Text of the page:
I firmly believe that compensation should be tied very closely to performance — at all levels. But to suggest that companies outsource the CEO function is absurd. Never has there been a time for executives to be inside their organizations, to spend time with their people at headquarters and in the field, learning everything they can.

First of all, what she is suggesting may work for car companies — they’re hip deep in troubles anyway so it couldn’t hurt — but not for retailing. You should hire outside consultants when certain situations arise, but not to run the company.

Also, let’s be clear. There’s a difference between outsourcing and offshoring. She’s suggesting the latter. At a time when so many American jobs are going overseas and American business — including defense and energy — are being sold off piece by piece to foreign interests, this may not be the time to encourage such an action as she suggests.

Tom Zatina
Guest
Tom Zatina
15 years 7 months ago

Good comments above. I like Len’s use of the word “absurd.”

Among other responsibilities, a CEO is charged with being a leader. For many global businesses, it may not matter if the CEO is “offshore,” since it is hard to tell which shore is the main shore. But for most companies, the CEO should be on site and personally involved in leading and understanding the operating details of the business.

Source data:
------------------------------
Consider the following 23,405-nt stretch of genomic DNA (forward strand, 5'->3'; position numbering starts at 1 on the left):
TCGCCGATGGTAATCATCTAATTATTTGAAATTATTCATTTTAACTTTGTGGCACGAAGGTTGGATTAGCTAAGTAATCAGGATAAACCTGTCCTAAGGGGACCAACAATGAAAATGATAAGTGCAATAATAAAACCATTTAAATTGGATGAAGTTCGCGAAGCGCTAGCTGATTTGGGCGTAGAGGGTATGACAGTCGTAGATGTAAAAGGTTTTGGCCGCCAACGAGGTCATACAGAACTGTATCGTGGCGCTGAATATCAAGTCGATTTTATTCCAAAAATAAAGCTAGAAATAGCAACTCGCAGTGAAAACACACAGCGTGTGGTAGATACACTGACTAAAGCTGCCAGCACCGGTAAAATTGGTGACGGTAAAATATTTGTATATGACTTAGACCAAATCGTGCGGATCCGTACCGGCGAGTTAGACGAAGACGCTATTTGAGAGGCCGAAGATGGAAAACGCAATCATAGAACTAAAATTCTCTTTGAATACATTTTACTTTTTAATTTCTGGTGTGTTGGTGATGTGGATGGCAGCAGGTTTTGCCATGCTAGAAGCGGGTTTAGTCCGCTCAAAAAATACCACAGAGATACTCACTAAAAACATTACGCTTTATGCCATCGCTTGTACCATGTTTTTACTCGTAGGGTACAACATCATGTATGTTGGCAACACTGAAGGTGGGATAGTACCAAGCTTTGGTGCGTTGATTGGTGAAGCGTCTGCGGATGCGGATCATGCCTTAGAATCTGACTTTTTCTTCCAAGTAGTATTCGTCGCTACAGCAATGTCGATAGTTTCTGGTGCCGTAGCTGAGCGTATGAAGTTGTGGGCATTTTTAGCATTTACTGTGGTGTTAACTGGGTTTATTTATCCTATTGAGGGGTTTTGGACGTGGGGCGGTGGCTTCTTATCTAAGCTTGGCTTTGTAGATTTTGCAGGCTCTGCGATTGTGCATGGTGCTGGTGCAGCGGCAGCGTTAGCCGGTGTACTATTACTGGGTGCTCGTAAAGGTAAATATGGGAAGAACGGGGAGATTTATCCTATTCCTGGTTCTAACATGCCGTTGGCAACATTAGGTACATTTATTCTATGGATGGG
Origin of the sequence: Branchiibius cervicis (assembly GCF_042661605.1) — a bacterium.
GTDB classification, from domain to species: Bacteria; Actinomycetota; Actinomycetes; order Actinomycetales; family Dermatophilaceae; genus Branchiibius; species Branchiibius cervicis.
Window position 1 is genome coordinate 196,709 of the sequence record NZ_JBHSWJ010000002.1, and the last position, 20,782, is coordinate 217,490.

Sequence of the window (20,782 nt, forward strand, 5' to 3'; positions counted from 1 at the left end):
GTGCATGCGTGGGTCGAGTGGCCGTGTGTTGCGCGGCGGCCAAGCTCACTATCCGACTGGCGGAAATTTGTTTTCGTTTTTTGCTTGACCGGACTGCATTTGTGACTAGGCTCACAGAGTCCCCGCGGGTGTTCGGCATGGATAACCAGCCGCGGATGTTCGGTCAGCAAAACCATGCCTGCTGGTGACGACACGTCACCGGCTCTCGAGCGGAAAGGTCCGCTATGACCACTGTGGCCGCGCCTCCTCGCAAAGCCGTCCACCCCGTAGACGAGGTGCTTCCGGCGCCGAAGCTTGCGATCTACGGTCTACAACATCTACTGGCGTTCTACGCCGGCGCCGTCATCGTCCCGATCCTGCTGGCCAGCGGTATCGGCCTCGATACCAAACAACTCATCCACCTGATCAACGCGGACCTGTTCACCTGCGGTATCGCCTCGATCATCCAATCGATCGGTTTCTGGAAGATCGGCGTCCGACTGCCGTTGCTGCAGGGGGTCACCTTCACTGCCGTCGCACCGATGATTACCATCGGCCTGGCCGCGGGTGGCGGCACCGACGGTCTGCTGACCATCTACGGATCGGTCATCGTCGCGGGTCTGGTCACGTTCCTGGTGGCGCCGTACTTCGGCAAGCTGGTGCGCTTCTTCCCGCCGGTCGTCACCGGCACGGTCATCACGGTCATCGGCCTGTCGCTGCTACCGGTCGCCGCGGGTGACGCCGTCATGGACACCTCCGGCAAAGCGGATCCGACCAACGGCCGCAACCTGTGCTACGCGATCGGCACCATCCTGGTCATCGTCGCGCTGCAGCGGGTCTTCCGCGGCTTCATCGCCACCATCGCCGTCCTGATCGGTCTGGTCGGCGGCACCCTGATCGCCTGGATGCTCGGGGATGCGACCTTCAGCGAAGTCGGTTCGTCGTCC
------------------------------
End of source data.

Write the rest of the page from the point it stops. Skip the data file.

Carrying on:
Stephan Kouzomis
Guest
Stephan Kouzomis
15 years 7 months ago

It is very hard to believe such a thought could occur.

The CEO is the thread to strategic planning, constant on-target direction, and moving the business forward.

We might as well hire a consultant instead. Hmmmmmmmm

Mark Lilien
Guest
15 years 7 months ago

Sourcing CEOs from other countries might work well and then businesses can try sourcing board members and other key executives from other countries.

The risk is in how quickly and thoroughly the foreigners understand key aspects of American culture that relate to the business.

I’ve worked with at least one foreign CEO and several foreign consultants, and their performance ranged from incompetent to outstanding (the same range as American CEOs and consultants I’ve worked with).